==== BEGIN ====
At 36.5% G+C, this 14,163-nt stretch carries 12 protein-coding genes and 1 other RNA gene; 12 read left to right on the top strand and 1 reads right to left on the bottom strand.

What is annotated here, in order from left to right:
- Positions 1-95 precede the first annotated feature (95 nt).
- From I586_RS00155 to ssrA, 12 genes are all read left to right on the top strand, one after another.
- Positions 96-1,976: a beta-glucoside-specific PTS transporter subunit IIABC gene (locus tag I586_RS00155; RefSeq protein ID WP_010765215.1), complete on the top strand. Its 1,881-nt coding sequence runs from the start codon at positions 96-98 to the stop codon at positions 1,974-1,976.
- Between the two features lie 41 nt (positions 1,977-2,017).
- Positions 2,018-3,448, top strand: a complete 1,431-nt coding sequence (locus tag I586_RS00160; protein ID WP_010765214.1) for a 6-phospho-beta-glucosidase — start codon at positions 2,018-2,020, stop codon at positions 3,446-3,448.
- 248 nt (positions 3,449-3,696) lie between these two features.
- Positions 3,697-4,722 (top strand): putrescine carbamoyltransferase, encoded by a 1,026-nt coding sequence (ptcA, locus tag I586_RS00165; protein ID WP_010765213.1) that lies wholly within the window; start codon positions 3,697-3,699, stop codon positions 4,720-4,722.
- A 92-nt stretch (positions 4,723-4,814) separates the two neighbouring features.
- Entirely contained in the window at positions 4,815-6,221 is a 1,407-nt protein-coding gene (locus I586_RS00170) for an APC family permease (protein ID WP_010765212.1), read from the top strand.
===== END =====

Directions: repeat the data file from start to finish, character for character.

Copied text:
At 36.5% G+C, this 14,163-nt stretch carries 12 protein-coding genes and 1 other RNA gene; 12 read left to right on the top strand and 1 reads right to left on the bottom strand.

What is annotated here, in order from left to right:
- Positions 1-95 precede the first annotated feature (95 nt).
- From I586_RS00155 to ssrA, 12 genes are all read left to right on the top strand, one after another.
- Positions 96-1,976: a beta-glucoside-specific PTS transporter subunit IIABC gene (locus tag I586_RS00155; RefSeq protein ID WP_010765215.1), complete on the top strand. Its 1,881-nt coding sequence runs from the start codon at positions 96-98 to the stop codon at positions 1,974-1,976.
- Between the two features lie 41 nt (positions 1,977-2,017).
- Positions 2,018-3,448, top strand: a complete 1,431-nt coding sequence (locus tag I586_RS00160; protein ID WP_010765214.1) for a 6-phospho-beta-glucosidase — start codon at positions 2,018-2,020, stop codon at positions 3,446-3,448.
- 248 nt (positions 3,449-3,696) lie between these two features.
- Positions 3,697-4,722 (top strand): putrescine carbamoyltransferase, encoded by a 1,026-nt coding sequence (ptcA, locus tag I586_RS00165; protein ID WP_010765213.1) that lies wholly within the window; start codon positions 3,697-3,699, stop codon positions 4,720-4,722.
- A 92-nt stretch (positions 4,723-4,814) separates the two neighbouring features.
- Entirely contained in the window at positions 4,815-6,221 is a 1,407-nt protein-coding gene (locus I586_RS00170) for an APC family permease (protein ID WP_010765212.1), read from the top strand.